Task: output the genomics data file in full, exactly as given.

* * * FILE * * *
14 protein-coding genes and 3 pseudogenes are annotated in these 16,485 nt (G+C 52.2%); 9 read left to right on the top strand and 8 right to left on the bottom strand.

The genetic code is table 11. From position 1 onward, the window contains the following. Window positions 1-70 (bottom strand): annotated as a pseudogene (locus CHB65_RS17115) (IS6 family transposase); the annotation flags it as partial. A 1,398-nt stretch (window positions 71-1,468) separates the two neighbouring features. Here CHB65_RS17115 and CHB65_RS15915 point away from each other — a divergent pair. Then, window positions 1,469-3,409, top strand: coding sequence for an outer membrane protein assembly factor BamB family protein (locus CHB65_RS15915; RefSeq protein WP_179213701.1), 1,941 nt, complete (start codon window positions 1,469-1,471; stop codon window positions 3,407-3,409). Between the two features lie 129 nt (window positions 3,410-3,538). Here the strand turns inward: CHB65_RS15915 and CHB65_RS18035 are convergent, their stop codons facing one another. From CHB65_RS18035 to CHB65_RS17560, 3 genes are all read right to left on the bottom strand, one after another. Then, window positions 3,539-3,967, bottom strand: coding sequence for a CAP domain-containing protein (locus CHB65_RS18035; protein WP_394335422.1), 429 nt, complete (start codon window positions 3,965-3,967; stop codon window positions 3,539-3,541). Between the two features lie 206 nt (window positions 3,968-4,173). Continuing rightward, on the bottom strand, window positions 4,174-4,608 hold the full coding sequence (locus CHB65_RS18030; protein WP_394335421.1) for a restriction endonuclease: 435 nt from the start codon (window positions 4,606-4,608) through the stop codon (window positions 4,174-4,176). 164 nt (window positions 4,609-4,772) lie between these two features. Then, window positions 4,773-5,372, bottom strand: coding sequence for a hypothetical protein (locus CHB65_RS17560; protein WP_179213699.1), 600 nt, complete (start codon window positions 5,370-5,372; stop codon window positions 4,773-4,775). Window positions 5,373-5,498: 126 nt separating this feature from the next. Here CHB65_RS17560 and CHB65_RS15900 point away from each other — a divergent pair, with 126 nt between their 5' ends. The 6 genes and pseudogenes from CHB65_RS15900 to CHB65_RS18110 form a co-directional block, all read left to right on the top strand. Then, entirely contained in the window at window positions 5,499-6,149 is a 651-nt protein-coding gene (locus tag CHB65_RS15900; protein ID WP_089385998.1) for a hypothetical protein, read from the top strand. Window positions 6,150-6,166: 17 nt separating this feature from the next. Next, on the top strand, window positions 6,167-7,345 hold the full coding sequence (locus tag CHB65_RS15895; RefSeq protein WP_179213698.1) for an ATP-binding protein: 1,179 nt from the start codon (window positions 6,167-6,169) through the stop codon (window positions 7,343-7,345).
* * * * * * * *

14 protein-coding genes and 3 pseudogenes are annotated in these 16,485 nt (G+C 52.2%); 9 read left to right on the top strand and 8 right to left on the bottom strand.

The genetic code is table 11. From position 1 onward, the window contains the following. Window positions 1-70 (bottom strand): annotated as a pseudogene (locus CHB65_RS17115) (IS6 family transposase); the annotation flags it as partial. A 1,398-nt stretch (window positions 71-1,468) separates the two neighbouring features. Here CHB65_RS17115 and CHB65_RS15915 point away from each other — a divergent pair. Then, window positions 1,469-3,409, top strand: coding sequence for an outer membrane protein assembly factor BamB family protein (locus CHB65_RS15915; RefSeq protein WP_179213701.1), 1,941 nt, complete (start codon window positions 1,469-1,471; stop codon window positions 3,407-3,409). Between the two features lie 129 nt (window positions 3,410-3,538). Here the strand turns inward: CHB65_RS15915 and CHB65_RS18035 are convergent, their stop codons facing one another. From CHB65_RS18035 to CHB65_RS17560, 3 genes are all read right to left on the bottom strand, one after another. Then, window positions 3,539-3,967, bottom strand: coding sequence for a CAP domain-containing protein (locus CHB65_RS18035; protein WP_394335422.1), 429 nt, complete (start codon window positions 3,965-3,967; stop codon window positions 3,539-3,541). Between the two features lie 206 nt (window positions 3,968-4,173). Continuing rightward, on the bottom strand, window positions 4,174-4,608 hold the full coding sequence (locus CHB65_RS18030; protein WP_394335421.1) for a restriction endonuclease: 435 nt from the start codon (window positions 4,606-4,608) through the stop codon (window positions 4,174-4,176). 164 nt (window positions 4,609-4,772) lie between these two features. Then, window positions 4,773-5,372, bottom strand: coding sequence for a hypothetical protein (locus CHB65_RS17560; protein WP_179213699.1), 600 nt, complete (start codon window positions 5,370-5,372; stop codon window positions 4,773-4,775). Window positions 5,373-5,498: 126 nt separating this feature from the next. Here CHB65_RS17560 and CHB65_RS15900 point away from each other — a divergent pair, with 126 nt between their 5' ends. The 6 genes and pseudogenes from CHB65_RS15900 to CHB65_RS18110 form a co-directional block, all read left to right on the top strand. Then, entirely contained in the window at window positions 5,499-6,149 is a 651-nt protein-coding gene (locus tag CHB65_RS15900; protein ID WP_089385998.1) for a hypothetical protein, read from the top strand. Window positions 6,150-6,166: 17 nt separating this feature from the next. Next, on the top strand, window positions 6,167-7,345 hold the full coding sequence (locus tag CHB65_RS15895; RefSeq protein WP_179213698.1) for an ATP-binding protein: 1,179 nt from the start codon (window positions 6,167-6,169) through the stop codon (window positions 7,343-7,345).